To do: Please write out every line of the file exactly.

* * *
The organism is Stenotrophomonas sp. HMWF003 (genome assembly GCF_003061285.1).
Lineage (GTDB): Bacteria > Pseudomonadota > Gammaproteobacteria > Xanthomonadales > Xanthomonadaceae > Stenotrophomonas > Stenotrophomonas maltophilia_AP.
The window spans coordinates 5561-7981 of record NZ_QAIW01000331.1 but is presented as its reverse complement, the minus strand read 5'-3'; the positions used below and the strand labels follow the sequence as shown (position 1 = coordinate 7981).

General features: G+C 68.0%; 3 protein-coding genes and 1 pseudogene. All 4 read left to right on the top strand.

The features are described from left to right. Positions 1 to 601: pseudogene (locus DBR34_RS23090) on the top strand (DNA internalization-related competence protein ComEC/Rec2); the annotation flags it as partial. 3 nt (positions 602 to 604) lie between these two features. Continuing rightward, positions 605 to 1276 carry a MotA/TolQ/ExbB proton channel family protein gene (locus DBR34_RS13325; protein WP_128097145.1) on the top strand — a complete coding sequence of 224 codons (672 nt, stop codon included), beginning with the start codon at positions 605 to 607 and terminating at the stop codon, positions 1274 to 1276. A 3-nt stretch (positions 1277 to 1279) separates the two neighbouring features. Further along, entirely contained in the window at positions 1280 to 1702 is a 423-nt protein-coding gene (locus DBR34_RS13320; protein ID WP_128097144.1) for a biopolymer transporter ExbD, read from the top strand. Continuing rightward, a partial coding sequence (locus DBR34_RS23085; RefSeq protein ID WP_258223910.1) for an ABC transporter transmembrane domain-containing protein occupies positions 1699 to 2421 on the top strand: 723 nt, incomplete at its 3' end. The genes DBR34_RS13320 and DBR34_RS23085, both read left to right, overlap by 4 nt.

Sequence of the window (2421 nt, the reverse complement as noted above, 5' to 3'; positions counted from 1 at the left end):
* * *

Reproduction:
The organism is Stenotrophomonas sp. HMWF003 (genome assembly GCF_003061285.1).
Lineage (GTDB): Bacteria > Pseudomonadota > Gammaproteobacteria > Xanthomonadales > Xanthomonadaceae > Stenotrophomonas > Stenotrophomonas maltophilia_AP.
The window spans coordinates 5561-7981 of record NZ_QAIW01000331.1 but is presented as its reverse complement, the minus strand read 5'-3'; the positions used below and the strand labels follow the sequence as shown (position 1 = coordinate 7981).

General features: G+C 68.0%; 3 protein-coding genes and 1 pseudogene. All 4 read left to right on the top strand.

The features are described from left to right. Positions 1 to 601: pseudogene (locus DBR34_RS23090) on the top strand (DNA internalization-related competence protein ComEC/Rec2); the annotation flags it as partial. 3 nt (positions 602 to 604) lie between these two features. Continuing rightward, positions 605 to 1276 carry a MotA/TolQ/ExbB proton channel family protein gene (locus DBR34_RS13325; protein WP_128097145.1) on the top strand — a complete coding sequence of 224 codons (672 nt, stop codon included), beginning with the start codon at positions 605 to 607 and terminating at the stop codon, positions 1274 to 1276. A 3-nt stretch (positions 1277 to 1279) separates the two neighbouring features. Further along, entirely contained in the window at positions 1280 to 1702 is a 423-nt protein-coding gene (locus DBR34_RS13320; protein ID WP_128097144.1) for a biopolymer transporter ExbD, read from the top strand. Continuing rightward, a partial coding sequence (locus DBR34_RS23085; RefSeq protein ID WP_258223910.1) for an ABC transporter transmembrane domain-containing protein occupies positions 1699 to 2421 on the top strand: 723 nt, incomplete at its 3' end. The genes DBR34_RS13320 and DBR34_RS23085, both read left to right, overlap by 4 nt.

Sequence of the window (2421 nt, the reverse complement as noted above, 5' to 3'; positions counted from 1 at the left end):